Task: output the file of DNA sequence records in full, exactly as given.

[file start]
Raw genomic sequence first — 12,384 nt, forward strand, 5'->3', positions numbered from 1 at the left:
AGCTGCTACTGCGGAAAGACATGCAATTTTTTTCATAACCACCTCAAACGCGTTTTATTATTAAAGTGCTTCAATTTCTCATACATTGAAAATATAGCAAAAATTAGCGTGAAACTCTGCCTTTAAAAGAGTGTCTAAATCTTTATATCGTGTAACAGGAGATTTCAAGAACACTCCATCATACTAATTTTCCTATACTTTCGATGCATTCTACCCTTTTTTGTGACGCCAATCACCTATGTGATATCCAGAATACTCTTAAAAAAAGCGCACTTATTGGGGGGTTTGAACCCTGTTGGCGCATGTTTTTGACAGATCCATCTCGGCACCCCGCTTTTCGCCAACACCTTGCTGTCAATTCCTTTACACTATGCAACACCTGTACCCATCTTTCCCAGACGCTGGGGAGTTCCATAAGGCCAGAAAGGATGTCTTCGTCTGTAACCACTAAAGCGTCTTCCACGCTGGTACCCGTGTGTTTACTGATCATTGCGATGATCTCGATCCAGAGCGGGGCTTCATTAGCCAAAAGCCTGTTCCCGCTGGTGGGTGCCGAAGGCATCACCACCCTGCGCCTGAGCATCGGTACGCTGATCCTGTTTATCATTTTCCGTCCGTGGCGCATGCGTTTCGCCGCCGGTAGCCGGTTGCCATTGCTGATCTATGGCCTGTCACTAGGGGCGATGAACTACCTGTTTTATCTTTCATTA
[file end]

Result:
Raw genomic sequence first — 12,384 nt, forward strand, 5'->3', positions numbered from 1 at the left:
AGCTGCTACTGCGGAAAGACATGCAATTTTTTTCATAACCACCTCAAACGCGTTTTATTATTAAAGTGCTTCAATTTCTCATACATTGAAAATATAGCAAAAATTAGCGTGAAACTCTGCCTTTAAAAGAGTGTCTAAATCTTTATATCGTGTAACAGGAGATTTCAAGAACACTCCATCATACTAATTTTCCTATACTTTCGATGCATTCTACCCTTTTTTGTGACGCCAATCACCTATGTGATATCCAGAATACTCTTAAAAAAAGCGCACTTATTGGGGGGTTTGAACCCTGTTGGCGCATGTTTTTGACAGATCCATCTCGGCACCCCGCTTTTCGCCAACACCTTGCTGTCAATTCCTTTACACTATGCAACACCTGTACCCATCTTTCCCAGACGCTGGGGAGTTCCATAAGGCCAGAAAGGATGTCTTCGTCTGTAACCACTAAAGCGTCTTCCACGCTGGTACCCGTGTGTTTACTGATCATTGCGATGATCTCGATCCAGAGCGGGGCTTCATTAGCCAAAAGCCTGTTCCCGCTGGTGGGTGCCGAAGGCATCACCACCCTGCGCCTGAGCATCGGTACGCTGATCCTGTTTATCATTTTCCGTCCGTGGCGCATGCGTTTCGCCGCCGGTAGCCGGTTGCCATTGCTGATCTATGGCCTGTCACTAGGGGCGATGAACTACCTGTTTTATCTTTCATTA